Static flexibility -the maximum range of motion a muscle or connective tissue will allow with an external force, not taking into account the speed of the movement.
Dynamic flexibility -the range of motion which takes into account the speed of movement and reflects the joints resistance to movement e.g. a straddle jump.
Benefits of flexibility training:
- Reduced risk of injury
- Improved posture, alignment and ergonomics
- Reduction of DOMS
- Performance enchancement due to an improve RoM normally and when applying a force, therefore making movements more efficient.
Factors affecting flexibility:
- The type of joint - a ball and socket has a full range of motion whereas a hinge joint only allows flexion or extension.
- Joint shape - the shoulder joint has increased RoM due to its shallow joint cavity compared to the hip's deeper cavity.
- Length/elasticity of connective tissues - tendons, ligaments and the joint capsule all limit RoM
- Muscle length/elasticity - the muscle spindles activation point before it initiates the stretch reflex
- Gender - females are generally more flexible than men
- Age - flexibility is greater in children and decreases as a person gets older due to decreased elasicity
- Elasticity - the suppleness of skin and adipose tissue
- Temperature - elasticity is increased as temperature increased by 1-2 degress Celsius
- Muscle mass - excess muscle mass around a joint restricts RoM
- Nerves - nerves pass through joints, so the more present the nerves, the smaller the RoM
- Training - stretching within a training programme may maintain/increase RoM
Sit and Reach Test -
Using a sit and reach box, with shoes removed, the subject places their feet against the box with legs straight. The subject then reaches forward and over the box, pushing a straight object (ruler) as far as possible along the scale on the box with extended fingertips. This position is held for 2-3 seconds and a score is recorded.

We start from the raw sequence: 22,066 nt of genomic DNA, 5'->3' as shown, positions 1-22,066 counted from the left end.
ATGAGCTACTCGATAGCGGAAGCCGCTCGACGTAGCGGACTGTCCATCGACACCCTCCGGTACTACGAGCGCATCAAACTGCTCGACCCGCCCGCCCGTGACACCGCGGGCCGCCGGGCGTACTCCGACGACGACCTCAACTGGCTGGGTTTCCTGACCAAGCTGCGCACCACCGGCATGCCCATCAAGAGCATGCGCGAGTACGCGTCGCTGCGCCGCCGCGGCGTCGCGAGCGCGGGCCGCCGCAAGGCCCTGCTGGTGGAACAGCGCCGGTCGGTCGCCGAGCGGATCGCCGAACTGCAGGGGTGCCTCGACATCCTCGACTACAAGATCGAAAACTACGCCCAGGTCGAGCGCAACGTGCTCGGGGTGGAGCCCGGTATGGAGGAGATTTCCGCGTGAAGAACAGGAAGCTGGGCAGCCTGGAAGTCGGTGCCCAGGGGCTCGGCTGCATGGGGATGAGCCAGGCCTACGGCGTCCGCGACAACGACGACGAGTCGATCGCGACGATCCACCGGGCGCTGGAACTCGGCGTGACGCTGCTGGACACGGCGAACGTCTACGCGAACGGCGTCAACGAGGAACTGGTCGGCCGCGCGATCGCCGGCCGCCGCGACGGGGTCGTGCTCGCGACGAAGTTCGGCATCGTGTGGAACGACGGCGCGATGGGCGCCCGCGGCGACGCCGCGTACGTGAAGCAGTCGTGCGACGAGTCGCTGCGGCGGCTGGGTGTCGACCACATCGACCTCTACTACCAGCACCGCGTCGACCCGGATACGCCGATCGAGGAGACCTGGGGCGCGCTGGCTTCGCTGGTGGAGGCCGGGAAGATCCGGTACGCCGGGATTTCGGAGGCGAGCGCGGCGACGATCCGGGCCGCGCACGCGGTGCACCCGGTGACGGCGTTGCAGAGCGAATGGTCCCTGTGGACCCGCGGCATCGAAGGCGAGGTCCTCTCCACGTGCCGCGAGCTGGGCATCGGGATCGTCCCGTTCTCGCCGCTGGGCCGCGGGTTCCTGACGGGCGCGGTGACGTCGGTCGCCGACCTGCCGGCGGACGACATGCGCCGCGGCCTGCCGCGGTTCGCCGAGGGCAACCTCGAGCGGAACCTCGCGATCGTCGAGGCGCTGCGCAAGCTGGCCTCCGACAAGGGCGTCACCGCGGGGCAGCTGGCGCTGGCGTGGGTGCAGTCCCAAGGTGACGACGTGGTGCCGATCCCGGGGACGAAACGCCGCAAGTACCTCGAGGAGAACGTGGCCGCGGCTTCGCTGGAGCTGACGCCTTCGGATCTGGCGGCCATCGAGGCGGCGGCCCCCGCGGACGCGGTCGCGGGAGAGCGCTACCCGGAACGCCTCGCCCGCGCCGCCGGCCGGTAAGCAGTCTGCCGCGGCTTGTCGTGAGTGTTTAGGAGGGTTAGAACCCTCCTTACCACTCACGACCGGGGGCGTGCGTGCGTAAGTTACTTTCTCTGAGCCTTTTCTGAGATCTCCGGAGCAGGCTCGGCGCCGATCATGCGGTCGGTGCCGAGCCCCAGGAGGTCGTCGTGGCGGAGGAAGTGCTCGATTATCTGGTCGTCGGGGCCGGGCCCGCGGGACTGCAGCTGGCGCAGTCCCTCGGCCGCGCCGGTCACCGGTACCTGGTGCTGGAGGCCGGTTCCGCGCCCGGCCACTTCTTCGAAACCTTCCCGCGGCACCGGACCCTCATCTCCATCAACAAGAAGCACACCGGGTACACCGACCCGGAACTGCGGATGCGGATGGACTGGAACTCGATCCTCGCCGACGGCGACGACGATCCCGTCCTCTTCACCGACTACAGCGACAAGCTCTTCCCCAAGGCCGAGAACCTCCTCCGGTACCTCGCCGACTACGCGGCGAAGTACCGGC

Goniometyr uses a double-armed goniometer to measure the number of degrees from a neutral starting position to the position at the end of the full RoM. For example for hip flexion:
Lay flat on your back, keeping your left leg straight and flat on the ground, Move the opposite leg as close as possible to your chest while flexing the knee.
- Static active stretches are unassisted, voluntary static contractions of the agonist muscle to create a force to stretch the antagonist,
- Static passive stretches are assisted by an external force, for example gravity or a partner, to help move the joint just beyond its end point to stretch the muscle/connective tissues.
- Static stretching has long been thought to be the safest method and, despite being the slowest, the most effective form of stretching to increase the length of muscle.connective tissues.
- On the other hand, static stretching fails to prepare the joints for the more dynamic/powerful range of motions that are involved in actual activity.
- Involved the use of momentum to move a joint forcibly through to its extreme end of point of resistance.
- It involved fast, swinging, active or bouncing movements.
- Long been thought as the least effective as it fails to allow adequate time for the tissues to adapt.
- Therefore it carries a gretaer risk of muscle soreness/injury so should only be performed by athletes with a good flexibility.
- Ballistic stretching is thought to produce limited long-term adaptations.
- Dynamic stretching is a more controlled version of ballistic stretching.
- It takes the msucles through a joint's full RoM, with the muscle but with the entry and exit under more control and therefore not the extreme end point of resistance as with ballistic stretching.
- Dynamic stretching can be performed both actively and passively.
- As with ballistic stretching, dynamic stretching should only be performed by athletes who already have a good range of flexibility in the muscle/connective tissues being stretched.
Proprioreceptive Neuromuscular Facilitation (PNF)
Until recent arguments in favour of dynamic, PNF was thought the most effective, and also the most complex, type of stretching.
- PNF attempts to inhibit the stretch reflex mechanism to increase flexibility by allowing a greater stretch of the muscle/connective tissues.
- It usually consists of three stages:
- Static - muscle stretched just beyod point of resistance
- Contract - isometric muscle contraction held for a minimum of 10 seconds
- Relax - muscle relaxed and sequence repeated at least 3 times
- The isometric contraction inhibits the stretch reflex, allowing the muscle to be stretched further in each consecutive PNF stretch.
- Although PNF is a more complex technique, requiring more time to learn and to tolerate the greater discomfort and therefore risks, most research has shown PNF to produce quicker and better flexibility gains.
Flexibility Training Adaptations
- Increased elasticity/length of muscle/connective tissues.
- Increased resting length of muscle/connective tissues.
- Muscle spindles adapt to the increased length reducing the stimulus to the stretch reflex.
- Increased RoM at a joint before the stretch reflex is initiated.
- Increased potential for static and dynamic flexibility (RoM).
- Increased distance and efficiency for muscles to create force and acceleration.
- Increased RoM reduces potential for injury to muscle/connective tissues during dynamic sports movements.